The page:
From Abroad: Cathedrals and closed stores

A Lafayette student recounts her time living and traveling in Spain

By Samantha Praman-Linton ‘16

Contributing Writer

As I approach my last few weeks of my semester in Madrid, I spend a lot of time reflecting on the past three months and my experiences. I would be lying if I said the transition to life in Spain and to my program was not hard at the beginning. I have been completely taken out of my comfort zone. Adjusting has been a process, but being in a country filled with such an interesting and rich history has helped me to appreciate this opportunity.

Before coming to Spain, I was well aware of the differences between Spanish and American culture, but I had no idea how affected I would be by the changes. Late Spanish dinners are a real thing and so is the practice of siestas, the period in the day in which many businesses shut their doors so workers can eat long lunches and relax before opening again. I was surprised to see that so many stores close for siesta in Madrid considering it is the capital city, but I eventually learned not to expect to be able to go to many stores outside of the main city center between 2 p.m. and 5 p.m. and that most places would be completely closed on Sundays. It may not be surprising, then, that my host mother makes dinner at 9:30 p.m. every night, and when I go to Spanish restaurants for dinner before 8 p.m. they are typically empty.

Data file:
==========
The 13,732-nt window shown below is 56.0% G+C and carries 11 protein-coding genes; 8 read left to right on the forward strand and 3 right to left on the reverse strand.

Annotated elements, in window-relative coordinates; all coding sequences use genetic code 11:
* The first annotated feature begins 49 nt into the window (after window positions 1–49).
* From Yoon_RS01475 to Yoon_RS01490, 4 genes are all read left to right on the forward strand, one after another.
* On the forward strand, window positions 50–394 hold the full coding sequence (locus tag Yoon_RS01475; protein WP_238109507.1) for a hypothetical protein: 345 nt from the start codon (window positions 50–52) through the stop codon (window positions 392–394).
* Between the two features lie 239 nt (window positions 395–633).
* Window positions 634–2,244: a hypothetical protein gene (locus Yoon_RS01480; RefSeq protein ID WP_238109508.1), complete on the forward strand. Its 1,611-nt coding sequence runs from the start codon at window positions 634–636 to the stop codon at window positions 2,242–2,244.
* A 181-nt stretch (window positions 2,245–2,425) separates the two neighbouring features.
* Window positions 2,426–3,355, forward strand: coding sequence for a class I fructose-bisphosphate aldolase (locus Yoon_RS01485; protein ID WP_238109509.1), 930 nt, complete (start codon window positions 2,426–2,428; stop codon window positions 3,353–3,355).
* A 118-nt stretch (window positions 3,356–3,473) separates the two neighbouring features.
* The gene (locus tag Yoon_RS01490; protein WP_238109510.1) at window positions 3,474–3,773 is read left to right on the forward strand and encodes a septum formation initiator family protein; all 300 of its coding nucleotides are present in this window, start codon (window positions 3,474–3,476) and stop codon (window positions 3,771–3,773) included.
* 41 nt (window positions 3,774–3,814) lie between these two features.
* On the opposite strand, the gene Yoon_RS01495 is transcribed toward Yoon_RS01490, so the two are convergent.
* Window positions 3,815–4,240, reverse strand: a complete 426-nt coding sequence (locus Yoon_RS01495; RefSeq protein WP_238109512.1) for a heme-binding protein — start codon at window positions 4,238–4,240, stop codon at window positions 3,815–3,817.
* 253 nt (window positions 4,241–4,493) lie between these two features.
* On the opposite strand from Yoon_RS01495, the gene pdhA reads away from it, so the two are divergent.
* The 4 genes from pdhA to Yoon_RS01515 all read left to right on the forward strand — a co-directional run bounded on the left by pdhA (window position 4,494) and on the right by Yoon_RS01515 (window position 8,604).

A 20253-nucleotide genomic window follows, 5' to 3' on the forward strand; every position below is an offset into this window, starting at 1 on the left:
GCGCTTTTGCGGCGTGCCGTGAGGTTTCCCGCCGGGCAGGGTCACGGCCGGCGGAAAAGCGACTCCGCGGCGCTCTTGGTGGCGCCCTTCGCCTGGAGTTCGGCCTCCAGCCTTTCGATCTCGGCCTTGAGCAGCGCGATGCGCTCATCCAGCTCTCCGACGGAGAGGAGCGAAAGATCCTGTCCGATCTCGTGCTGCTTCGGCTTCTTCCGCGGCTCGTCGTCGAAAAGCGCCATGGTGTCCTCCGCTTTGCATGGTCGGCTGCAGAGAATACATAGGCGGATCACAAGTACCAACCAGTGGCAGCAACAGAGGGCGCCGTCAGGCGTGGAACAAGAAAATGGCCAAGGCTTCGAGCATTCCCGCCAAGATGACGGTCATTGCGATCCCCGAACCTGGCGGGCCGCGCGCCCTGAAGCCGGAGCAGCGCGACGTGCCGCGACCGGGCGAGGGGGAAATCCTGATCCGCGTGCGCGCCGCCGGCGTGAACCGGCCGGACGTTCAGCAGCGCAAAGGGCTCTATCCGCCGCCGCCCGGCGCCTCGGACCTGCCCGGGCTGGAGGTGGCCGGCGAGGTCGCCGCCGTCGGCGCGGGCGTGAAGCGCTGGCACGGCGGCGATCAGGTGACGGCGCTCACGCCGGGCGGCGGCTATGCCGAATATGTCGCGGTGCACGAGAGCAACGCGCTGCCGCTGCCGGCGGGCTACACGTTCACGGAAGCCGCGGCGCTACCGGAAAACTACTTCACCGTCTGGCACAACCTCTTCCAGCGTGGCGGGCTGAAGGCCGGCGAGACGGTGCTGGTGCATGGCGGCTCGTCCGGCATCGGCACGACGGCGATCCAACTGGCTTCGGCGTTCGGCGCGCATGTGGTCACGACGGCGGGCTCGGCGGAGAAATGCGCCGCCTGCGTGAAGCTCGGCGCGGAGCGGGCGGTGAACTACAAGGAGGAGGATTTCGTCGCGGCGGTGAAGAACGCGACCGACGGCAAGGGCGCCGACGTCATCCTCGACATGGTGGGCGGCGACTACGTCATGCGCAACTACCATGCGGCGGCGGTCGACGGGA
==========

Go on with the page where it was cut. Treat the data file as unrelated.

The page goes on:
Despite cultural differences and my difficulties transitioning to life in a new country away from Lafayette, friends and family, Spain’s unique beauty and history has made this semester worth the initial struggle. I did a traveling seminar in the first weeks of the semester to the Spanish cities of Cordoba, Granada and Seville as well as the Portuguese capital, Lisbon. We visited incredible historical sites and learned about the history of the country we would be calling home for the next four months.

In Cordoba, I visited the Mezquita-Catedral, a symbol of years of tension and conflict between Muslim and Christian groups on the Iberian Peninsula. As the oldest preserved mosque in Europe, it’s also unique in that you can find a cathedral in the middle of it. In Granada, I visited the famous palace and fortress La Alhambra. In Seville, I saw the world’s largest gothic cathedral. Every destination during these first two weeks quelled any of my doubts about choosing to study abroad in Spain. Later trips in Spain to Toledo, Segovia, El Escorial, Barcelona and Valencia have contributed to my appreciation of the country and made me so glad to call this country my home for the semester.

Like most other students at Lafayette who study abroad, I am part of a partner program, meaning I am with students from different schools and not with any Lafayette faculty members. The semester has been both exciting and daunting. I am a visiting student in a larger university’s program of 140 students. There are about 40 visiting students in this program, so it was at first difficult being in the program’s minority. It seemed as if most of the students already knew each other and this made the adjustment a little more difficult than expected. I eventually made some great friends who have helped make the semester a great one. I have about three more weeks here in Spain and, although I eagerly await returning back to the U.S., I plan on continuing to take in all that this country has to offer.